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“Josephine and I,” a new one-woman show starring Cush Jumbo, is set to make a successful follow-up to its well-reviewed London run in New York this week. The show alternates between the story of a modern-day woman and Josephine Baker, the woman known in 1920s France as “the Bronze Goddess.”

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Josephine Baker’s rise from St. Louis slum to queen of French theater was predicated on the racial tolerance that could be found in Roaring Twenties Paris. Baker had already made a name for herself performing in vaudeville and burlesque shows in the United States, but she made her career-defining splash in 1925 as part of “La Revue Nègre,” an all-black performing troupe that brought black music and dance to the French stage. By 1927, Baker, a burlesque dancer and American expatriate, had taken Paris by storm.

In his introduction to the 75th edition of The Paris Review,Christopher P. Pinet recalls Tyler Stovall’s writings about the dancer’s entrance to her own club. “All of a sudden something shimmers through the room. Applause, shouts, commotion: Josephine Baker has made her entrance.”

“No one had ever witnessed such unbridled sexuality on stage,” write Karen C. C. Dalton and Henry Louis Gates, Jr. “Words like lubricity, instinct, primitive life force, savage, exotic, bestiality, and that particularly loaded word, degenerate, raced through the capital.” But it wasn’t just Baker’s innuendo-laden banana dance or her comical Charleston that captured audiences’ attention, Dalton and Gates note. Baker embodied the freedom that could be found by blacks in Paris, which offered dignity and opportunity unknown to blacks in America.

It was a freedom Baker wanted others to experience, too. Mary L. Dudziak notes that by the 1950s, Baker “was an international star who lived in a castle in France, who wore Dior gowns in concert, and whose most radical political idea seems to have been a hope that the world might some day live in racial harmony.” Dudziak tells the story of how Baker’s campaign for worldwide racial tolerance caused her eventual arrest and interrogation as a suspected Communist. Baker was critical of American segregation during international tours and refused to perform in American clubs that did not admit blacks.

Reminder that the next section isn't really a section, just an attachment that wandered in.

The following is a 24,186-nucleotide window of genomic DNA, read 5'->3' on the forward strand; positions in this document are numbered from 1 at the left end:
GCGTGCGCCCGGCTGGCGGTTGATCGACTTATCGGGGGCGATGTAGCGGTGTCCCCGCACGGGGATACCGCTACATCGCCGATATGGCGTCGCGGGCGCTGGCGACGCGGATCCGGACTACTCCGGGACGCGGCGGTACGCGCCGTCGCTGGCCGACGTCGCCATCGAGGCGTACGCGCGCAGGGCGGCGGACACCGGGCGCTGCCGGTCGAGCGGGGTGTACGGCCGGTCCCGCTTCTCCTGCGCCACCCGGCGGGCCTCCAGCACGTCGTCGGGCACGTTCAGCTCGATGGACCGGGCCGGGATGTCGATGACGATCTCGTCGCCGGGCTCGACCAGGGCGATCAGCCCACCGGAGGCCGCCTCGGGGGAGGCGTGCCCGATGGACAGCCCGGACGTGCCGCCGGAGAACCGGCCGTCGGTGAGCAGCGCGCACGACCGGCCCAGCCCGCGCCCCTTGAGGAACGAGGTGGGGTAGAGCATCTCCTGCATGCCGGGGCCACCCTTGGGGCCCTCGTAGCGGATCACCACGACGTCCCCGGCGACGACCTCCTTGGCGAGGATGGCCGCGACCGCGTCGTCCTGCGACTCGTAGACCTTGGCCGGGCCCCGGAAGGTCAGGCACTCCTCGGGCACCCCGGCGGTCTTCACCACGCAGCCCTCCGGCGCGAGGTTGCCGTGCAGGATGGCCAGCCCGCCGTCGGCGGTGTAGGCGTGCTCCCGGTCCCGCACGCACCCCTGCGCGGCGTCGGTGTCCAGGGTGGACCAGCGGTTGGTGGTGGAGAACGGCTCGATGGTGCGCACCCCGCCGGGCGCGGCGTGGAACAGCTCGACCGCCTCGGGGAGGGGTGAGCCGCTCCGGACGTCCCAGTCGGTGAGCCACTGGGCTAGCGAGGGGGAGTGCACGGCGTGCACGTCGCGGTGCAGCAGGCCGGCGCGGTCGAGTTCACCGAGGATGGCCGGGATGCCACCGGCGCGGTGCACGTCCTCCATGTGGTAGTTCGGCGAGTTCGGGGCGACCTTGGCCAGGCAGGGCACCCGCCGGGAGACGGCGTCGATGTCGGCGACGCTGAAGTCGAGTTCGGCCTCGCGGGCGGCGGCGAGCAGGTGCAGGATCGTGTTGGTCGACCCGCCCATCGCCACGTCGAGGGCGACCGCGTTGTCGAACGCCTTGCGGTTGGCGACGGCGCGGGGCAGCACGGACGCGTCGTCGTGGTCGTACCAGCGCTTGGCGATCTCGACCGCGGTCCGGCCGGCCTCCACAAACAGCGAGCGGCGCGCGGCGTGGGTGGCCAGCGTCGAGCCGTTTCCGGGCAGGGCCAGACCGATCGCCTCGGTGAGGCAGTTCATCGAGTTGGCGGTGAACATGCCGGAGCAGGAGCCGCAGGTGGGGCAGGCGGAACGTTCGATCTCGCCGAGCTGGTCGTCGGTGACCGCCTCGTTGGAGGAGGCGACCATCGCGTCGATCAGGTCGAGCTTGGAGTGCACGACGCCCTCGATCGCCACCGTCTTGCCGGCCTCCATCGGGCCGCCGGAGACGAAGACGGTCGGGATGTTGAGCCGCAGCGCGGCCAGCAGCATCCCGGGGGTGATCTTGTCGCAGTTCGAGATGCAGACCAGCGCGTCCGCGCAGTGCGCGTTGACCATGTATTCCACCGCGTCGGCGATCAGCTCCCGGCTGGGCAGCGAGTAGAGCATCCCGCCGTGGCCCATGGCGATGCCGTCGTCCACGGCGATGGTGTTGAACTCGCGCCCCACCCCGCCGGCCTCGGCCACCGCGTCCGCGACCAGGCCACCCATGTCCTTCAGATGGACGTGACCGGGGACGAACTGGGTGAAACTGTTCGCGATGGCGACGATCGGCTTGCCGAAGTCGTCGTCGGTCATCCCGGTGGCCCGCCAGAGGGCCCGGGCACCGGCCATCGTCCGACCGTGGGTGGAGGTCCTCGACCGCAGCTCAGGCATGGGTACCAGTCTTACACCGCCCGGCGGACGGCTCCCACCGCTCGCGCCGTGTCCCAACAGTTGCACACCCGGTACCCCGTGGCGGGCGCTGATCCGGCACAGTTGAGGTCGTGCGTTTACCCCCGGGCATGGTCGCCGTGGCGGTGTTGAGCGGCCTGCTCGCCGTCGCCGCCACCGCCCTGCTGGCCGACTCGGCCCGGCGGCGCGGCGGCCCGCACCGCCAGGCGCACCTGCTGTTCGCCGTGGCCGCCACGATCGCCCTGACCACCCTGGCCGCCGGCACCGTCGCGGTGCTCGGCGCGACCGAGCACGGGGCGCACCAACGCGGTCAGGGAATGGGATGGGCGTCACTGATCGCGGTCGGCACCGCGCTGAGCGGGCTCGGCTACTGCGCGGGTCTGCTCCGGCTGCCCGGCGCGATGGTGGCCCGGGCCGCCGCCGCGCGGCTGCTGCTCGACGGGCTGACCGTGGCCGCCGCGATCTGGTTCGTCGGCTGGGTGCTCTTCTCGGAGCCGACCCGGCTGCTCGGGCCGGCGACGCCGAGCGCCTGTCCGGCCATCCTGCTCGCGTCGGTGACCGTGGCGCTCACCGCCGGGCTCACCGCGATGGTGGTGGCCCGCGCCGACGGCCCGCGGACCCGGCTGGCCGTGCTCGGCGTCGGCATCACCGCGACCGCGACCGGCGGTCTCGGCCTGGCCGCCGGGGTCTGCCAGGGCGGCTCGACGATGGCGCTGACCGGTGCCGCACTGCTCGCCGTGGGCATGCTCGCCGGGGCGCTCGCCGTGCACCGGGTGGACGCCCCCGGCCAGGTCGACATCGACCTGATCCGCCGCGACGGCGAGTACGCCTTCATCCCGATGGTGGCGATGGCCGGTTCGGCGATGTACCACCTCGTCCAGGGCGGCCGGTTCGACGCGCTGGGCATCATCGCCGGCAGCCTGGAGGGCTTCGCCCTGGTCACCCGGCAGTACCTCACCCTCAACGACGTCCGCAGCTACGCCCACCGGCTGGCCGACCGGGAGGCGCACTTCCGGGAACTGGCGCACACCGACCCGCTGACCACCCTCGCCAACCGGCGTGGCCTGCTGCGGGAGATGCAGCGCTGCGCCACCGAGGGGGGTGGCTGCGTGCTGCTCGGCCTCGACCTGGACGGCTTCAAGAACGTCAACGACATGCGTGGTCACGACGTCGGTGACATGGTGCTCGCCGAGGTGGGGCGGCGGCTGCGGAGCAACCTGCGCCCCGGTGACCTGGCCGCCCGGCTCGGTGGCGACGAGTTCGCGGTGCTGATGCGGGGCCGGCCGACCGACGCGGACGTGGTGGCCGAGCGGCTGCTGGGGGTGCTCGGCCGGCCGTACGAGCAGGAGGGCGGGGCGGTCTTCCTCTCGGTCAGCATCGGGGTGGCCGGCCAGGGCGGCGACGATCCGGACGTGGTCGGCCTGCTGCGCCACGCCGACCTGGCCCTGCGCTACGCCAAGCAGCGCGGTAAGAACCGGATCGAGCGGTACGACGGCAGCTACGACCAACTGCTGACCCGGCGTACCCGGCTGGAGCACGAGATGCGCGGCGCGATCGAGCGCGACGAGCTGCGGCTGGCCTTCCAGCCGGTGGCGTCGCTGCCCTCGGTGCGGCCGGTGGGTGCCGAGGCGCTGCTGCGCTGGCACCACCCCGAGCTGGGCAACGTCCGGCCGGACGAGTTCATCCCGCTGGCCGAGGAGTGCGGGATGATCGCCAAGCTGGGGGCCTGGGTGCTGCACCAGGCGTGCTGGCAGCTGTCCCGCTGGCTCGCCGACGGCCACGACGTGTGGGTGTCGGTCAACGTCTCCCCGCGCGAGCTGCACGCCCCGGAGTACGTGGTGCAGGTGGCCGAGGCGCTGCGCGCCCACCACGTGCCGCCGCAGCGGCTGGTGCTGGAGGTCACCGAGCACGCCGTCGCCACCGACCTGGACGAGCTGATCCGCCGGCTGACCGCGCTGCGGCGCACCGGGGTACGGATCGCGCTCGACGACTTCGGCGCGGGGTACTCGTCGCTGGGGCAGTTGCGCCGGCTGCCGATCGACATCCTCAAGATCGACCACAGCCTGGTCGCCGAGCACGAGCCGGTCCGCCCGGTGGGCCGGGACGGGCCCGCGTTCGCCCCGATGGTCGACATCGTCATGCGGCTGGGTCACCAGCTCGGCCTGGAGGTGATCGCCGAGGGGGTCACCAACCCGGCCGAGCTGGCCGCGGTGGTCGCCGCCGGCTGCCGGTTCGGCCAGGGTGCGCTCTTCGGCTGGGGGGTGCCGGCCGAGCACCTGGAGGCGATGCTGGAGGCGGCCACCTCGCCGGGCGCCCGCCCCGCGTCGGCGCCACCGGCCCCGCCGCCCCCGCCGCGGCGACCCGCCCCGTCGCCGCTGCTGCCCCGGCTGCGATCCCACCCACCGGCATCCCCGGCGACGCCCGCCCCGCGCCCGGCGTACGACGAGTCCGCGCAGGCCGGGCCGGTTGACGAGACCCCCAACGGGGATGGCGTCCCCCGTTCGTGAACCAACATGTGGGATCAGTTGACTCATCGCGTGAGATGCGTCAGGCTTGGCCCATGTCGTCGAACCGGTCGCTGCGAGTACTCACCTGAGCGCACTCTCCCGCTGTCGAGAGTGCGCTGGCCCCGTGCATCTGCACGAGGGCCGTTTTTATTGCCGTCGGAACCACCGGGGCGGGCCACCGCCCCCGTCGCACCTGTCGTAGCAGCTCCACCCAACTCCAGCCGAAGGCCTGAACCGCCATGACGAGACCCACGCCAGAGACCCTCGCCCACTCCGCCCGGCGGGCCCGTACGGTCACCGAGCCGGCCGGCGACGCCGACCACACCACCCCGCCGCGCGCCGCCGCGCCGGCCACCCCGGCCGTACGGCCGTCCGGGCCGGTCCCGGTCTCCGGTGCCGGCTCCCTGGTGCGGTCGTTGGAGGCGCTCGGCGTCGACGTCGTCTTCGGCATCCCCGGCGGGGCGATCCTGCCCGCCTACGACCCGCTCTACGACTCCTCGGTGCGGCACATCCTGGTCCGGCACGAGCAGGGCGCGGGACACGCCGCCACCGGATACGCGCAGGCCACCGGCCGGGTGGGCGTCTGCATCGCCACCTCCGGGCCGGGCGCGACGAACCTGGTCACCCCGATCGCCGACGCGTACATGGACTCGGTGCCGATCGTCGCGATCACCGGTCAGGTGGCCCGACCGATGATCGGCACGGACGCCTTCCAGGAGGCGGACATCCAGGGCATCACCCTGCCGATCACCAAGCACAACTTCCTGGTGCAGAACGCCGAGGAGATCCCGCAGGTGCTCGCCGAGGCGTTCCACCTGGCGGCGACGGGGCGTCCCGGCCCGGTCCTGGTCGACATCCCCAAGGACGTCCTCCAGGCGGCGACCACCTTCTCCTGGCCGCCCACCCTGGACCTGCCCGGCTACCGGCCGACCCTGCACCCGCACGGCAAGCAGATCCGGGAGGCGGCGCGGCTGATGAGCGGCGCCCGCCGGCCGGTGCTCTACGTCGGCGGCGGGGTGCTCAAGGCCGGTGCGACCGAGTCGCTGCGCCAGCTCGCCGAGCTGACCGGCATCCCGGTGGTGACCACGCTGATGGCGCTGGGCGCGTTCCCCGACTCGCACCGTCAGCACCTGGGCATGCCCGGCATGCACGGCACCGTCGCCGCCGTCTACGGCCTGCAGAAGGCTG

A controversial incident in which she stormed out of the Stork Club in protest piqued the attention of Walter Winchell, a New York gossip columnist who wrote to J. Edgar Hoover and asked him to investigate what he suspected to be Baker’s Communist ties. For years, she was harassed by the FBI and the INS in what Dudziak calls an attempt to silence her voice as one with political weight in the United States. ‘Containment’ of Josephine Baker within French borders, where she would no longer be a threat to the image of American democracy,” writes Dudziak, “was imperative.”

In 2008, the Humanities Council of Washington DC, the Smithsonian National Museum of African American History and Culture and the Embassy of France convened a special conference about Josephine Baker and her impact. In their summary of the event, Bettye J. Gardner and Niani Kilkenny identify a wide range of perspectives on Baker’s importance, from her embodiment of Jazz Age transformation to her impact on celebrity and beauty standards.

As public consciousness comes around to Baker again due to “Josephine and I,” we would do well to remember that her dances were as politically radical as they were provocative.


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The French Review, Vol. 75, No. 6, The Seventy-Fifth Anniversary Issue (May, 2002), pp. 1045-1046
American Association of Teachers of French
The Journal of American History, Vol. 81, No. 2 (Sep., 1994) , pp. 543-570
Organization of American Historians
The Journal of African American History, Vol. 93, No. 1 (Winter, 2008) , pp. 88-93
Association for the Study of African American Life and History, Inc.
Critical Inquiry, Vol. 24, No. 4 (Summer, 1998) , pp. 903-934
The University of Chicago Press